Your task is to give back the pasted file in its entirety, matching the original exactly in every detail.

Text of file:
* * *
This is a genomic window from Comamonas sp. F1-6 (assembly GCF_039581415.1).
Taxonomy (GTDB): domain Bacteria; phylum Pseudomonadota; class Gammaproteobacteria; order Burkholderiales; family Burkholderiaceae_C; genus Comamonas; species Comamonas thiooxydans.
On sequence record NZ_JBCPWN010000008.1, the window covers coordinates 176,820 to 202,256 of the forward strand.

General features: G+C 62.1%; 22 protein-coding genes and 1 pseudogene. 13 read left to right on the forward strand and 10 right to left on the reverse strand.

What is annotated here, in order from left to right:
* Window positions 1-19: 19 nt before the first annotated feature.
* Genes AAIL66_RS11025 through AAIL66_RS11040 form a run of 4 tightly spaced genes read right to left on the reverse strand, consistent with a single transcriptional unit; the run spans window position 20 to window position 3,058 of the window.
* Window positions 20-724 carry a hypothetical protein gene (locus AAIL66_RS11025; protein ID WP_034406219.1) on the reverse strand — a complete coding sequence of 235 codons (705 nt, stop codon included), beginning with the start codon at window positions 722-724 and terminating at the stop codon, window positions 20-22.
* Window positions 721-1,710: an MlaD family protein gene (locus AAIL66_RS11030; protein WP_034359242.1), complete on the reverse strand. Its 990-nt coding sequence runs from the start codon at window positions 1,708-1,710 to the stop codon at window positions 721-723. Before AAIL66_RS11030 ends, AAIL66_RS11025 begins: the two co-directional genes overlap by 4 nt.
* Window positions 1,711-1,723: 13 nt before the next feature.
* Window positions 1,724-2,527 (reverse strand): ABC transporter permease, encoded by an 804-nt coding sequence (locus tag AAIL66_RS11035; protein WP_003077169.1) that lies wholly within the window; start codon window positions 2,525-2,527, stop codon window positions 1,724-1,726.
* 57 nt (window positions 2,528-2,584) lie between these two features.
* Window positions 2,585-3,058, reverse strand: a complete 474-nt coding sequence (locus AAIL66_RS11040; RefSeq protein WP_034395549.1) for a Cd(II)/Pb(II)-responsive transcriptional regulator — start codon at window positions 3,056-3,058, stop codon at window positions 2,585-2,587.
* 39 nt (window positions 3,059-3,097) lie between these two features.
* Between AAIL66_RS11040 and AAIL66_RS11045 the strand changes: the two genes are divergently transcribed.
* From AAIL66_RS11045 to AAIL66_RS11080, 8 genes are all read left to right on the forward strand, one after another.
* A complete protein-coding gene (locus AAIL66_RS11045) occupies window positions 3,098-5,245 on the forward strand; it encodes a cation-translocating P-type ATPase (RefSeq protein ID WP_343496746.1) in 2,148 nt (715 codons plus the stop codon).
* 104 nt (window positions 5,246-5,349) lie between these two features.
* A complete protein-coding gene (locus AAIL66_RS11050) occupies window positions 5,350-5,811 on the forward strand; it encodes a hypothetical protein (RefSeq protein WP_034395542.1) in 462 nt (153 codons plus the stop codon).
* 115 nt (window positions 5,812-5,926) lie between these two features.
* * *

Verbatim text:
This is a genomic window from Comamonas sp. F1-6 (assembly GCF_039581415.1).
Taxonomy (GTDB): domain Bacteria; phylum Pseudomonadota; class Gammaproteobacteria; order Burkholderiales; family Burkholderiaceae_C; genus Comamonas; species Comamonas thiooxydans.
On sequence record NZ_JBCPWN010000008.1, the window covers coordinates 176,820 to 202,256 of the forward strand.

General features: G+C 62.1%; 22 protein-coding genes and 1 pseudogene. 13 read left to right on the forward strand and 10 right to left on the reverse strand.

What is annotated here, in order from left to right:
* Window positions 1-19: 19 nt before the first annotated feature.
* Genes AAIL66_RS11025 through AAIL66_RS11040 form a run of 4 tightly spaced genes read right to left on the reverse strand, consistent with a single transcriptional unit; the run spans window position 20 to window position 3,058 of the window.
* Window positions 20-724 carry a hypothetical protein gene (locus AAIL66_RS11025; protein ID WP_034406219.1) on the reverse strand — a complete coding sequence of 235 codons (705 nt, stop codon included), beginning with the start codon at window positions 722-724 and terminating at the stop codon, window positions 20-22.
* Window positions 721-1,710: an MlaD family protein gene (locus AAIL66_RS11030; protein WP_034359242.1), complete on the reverse strand. Its 990-nt coding sequence runs from the start codon at window positions 1,708-1,710 to the stop codon at window positions 721-723. Before AAIL66_RS11030 ends, AAIL66_RS11025 begins: the two co-directional genes overlap by 4 nt.
* Window positions 1,711-1,723: 13 nt before the next feature.
* Window positions 1,724-2,527 (reverse strand): ABC transporter permease, encoded by an 804-nt coding sequence (locus tag AAIL66_RS11035; protein WP_003077169.1) that lies wholly within the window; start codon window positions 2,525-2,527, stop codon window positions 1,724-1,726.
* 57 nt (window positions 2,528-2,584) lie between these two features.
* Window positions 2,585-3,058, reverse strand: a complete 474-nt coding sequence (locus AAIL66_RS11040; RefSeq protein WP_034395549.1) for a Cd(II)/Pb(II)-responsive transcriptional regulator — start codon at window positions 3,056-3,058, stop codon at window positions 2,585-2,587.
* 39 nt (window positions 3,059-3,097) lie between these two features.
* Between AAIL66_RS11040 and AAIL66_RS11045 the strand changes: the two genes are divergently transcribed.
* From AAIL66_RS11045 to AAIL66_RS11080, 8 genes are all read left to right on the forward strand, one after another.
* A complete protein-coding gene (locus AAIL66_RS11045) occupies window positions 3,098-5,245 on the forward strand; it encodes a cation-translocating P-type ATPase (RefSeq protein ID WP_343496746.1) in 2,148 nt (715 codons plus the stop codon).
* 104 nt (window positions 5,246-5,349) lie between these two features.
* A complete protein-coding gene (locus AAIL66_RS11050) occupies window positions 5,350-5,811 on the forward strand; it encodes a hypothetical protein (RefSeq protein WP_034395542.1) in 462 nt (153 codons plus the stop codon).
* 115 nt (window positions 5,812-5,926) lie between these two features.